What’s wrong with psychiatric research and the strict syndrome approach?

PLEASE, PLEASE, PLEASE could the new mental health research fund be used to find effective treatment for suicidal ideation? Currently it is a sub measure in depression research (and BPD?) but not a sole measure. As a consequence there is no specific clinical guidance (NICE can’t commission research).

Also, a retrospective meta analysis of the effect on hallucinations alone from major tranquiliser medication. Again, this is a single but important complaint lost amongst other measures. Patients often accept medication so their hallucinatory voices will diminish or cease but (as far as I’m aware) no research exists to select the best drug. (PANSS – a schizophrenia measure – has a lot of submeasures).

These are two problems caused by the snydrome approach versus looking at simple measures. There’s another problem. Depression research uses strict criteria to be scientific. Self-report of mental unwellness alone is disregarded unless it also presents within the operational cluster of symptoms approach (ie at least 5 of 9 or 10 symptoms). Someone displaying non-standard symptoms (eg men – please see Mind’s campaign for more info) or 4 or less symptoms is deemed not to be experiencing clinical depression. In practice a doctor either uses the strict diagnosis which means some patients reporting mental distress won’t be treated or the doctor listens to the patient but in this case the scientific results don’t apply. Respectively these approaches are based on considering depression to be a biomedical syndrome (so the science applies) or the idea that depression is the medicalisation of misery. The latter is what the public expect but they also expect doctors to offer scientific solutions. What I’m saying is there’s a difference between research, clinical practice and patient expectations which needs to be addressed in suicide treatment, treatment of hearing voices and depression as the medicalisation of misery.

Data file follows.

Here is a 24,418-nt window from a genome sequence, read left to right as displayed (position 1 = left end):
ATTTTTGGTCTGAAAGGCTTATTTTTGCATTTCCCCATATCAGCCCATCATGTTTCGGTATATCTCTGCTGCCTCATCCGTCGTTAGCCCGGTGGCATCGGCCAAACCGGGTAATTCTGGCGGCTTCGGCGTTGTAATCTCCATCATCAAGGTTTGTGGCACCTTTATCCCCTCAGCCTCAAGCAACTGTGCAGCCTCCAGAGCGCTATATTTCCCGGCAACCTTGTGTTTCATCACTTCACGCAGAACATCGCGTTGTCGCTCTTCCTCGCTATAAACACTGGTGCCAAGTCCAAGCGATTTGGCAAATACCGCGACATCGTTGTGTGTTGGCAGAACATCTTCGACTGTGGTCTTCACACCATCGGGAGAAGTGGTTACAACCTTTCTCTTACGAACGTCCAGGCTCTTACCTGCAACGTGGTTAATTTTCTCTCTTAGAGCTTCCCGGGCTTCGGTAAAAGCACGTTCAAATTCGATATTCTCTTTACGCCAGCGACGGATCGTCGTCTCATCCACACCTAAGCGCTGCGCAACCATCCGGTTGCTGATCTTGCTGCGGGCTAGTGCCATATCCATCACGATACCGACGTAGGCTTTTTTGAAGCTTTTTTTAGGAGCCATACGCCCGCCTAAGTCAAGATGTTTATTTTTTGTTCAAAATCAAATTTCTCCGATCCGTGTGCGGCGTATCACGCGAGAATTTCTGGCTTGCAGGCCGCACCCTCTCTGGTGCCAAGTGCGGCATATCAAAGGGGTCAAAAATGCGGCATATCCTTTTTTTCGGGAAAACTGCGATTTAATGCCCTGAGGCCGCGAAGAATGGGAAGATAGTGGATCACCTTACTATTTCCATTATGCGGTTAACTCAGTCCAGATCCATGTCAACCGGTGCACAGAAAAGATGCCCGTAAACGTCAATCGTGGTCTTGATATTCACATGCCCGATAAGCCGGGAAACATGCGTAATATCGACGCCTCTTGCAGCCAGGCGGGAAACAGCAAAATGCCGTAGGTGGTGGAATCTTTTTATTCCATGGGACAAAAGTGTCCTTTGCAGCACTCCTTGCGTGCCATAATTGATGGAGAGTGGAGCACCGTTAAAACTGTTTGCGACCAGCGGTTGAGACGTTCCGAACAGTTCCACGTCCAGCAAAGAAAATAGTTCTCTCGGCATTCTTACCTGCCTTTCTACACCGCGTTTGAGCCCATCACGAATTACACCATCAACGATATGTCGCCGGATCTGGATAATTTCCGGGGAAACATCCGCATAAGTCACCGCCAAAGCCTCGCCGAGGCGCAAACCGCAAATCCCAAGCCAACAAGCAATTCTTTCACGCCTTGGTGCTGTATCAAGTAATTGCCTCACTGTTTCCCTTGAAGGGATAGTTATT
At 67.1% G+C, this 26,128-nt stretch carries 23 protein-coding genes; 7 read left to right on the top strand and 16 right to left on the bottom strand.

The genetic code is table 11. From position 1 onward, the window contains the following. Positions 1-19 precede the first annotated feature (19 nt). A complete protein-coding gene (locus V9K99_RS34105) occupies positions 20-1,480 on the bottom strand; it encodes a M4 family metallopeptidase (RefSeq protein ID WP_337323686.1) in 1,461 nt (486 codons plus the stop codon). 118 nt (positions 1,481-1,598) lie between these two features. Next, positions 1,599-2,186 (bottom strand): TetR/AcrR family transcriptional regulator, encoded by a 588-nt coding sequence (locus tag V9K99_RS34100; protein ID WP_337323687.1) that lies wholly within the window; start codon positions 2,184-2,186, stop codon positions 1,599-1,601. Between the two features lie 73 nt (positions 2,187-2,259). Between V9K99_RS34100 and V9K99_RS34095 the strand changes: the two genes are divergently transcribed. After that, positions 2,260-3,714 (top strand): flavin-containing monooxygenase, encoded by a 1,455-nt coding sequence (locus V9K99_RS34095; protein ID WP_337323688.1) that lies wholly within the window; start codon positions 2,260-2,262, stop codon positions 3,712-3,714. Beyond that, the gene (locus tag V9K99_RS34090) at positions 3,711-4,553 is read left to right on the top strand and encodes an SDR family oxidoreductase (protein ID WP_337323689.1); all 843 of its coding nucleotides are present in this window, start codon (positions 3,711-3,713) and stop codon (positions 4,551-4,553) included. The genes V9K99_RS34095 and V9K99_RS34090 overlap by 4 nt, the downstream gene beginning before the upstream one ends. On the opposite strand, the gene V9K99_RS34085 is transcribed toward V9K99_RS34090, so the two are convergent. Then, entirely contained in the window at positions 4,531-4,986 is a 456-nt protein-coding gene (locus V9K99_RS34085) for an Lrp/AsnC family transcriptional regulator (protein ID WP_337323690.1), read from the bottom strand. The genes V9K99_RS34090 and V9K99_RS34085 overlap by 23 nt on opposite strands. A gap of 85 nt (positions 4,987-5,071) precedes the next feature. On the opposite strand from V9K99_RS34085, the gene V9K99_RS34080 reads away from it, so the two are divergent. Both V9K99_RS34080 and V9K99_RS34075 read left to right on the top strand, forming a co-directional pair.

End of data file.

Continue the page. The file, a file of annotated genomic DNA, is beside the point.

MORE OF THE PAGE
Expensive research is failing to meet patient expectations.

Drug paranoia

Does the lack of a retrospective meta analysis of major tranquillisers effect on hallucinations mean research psychiatrists knew there was no there was no antipsychotic quality. They just render people docile.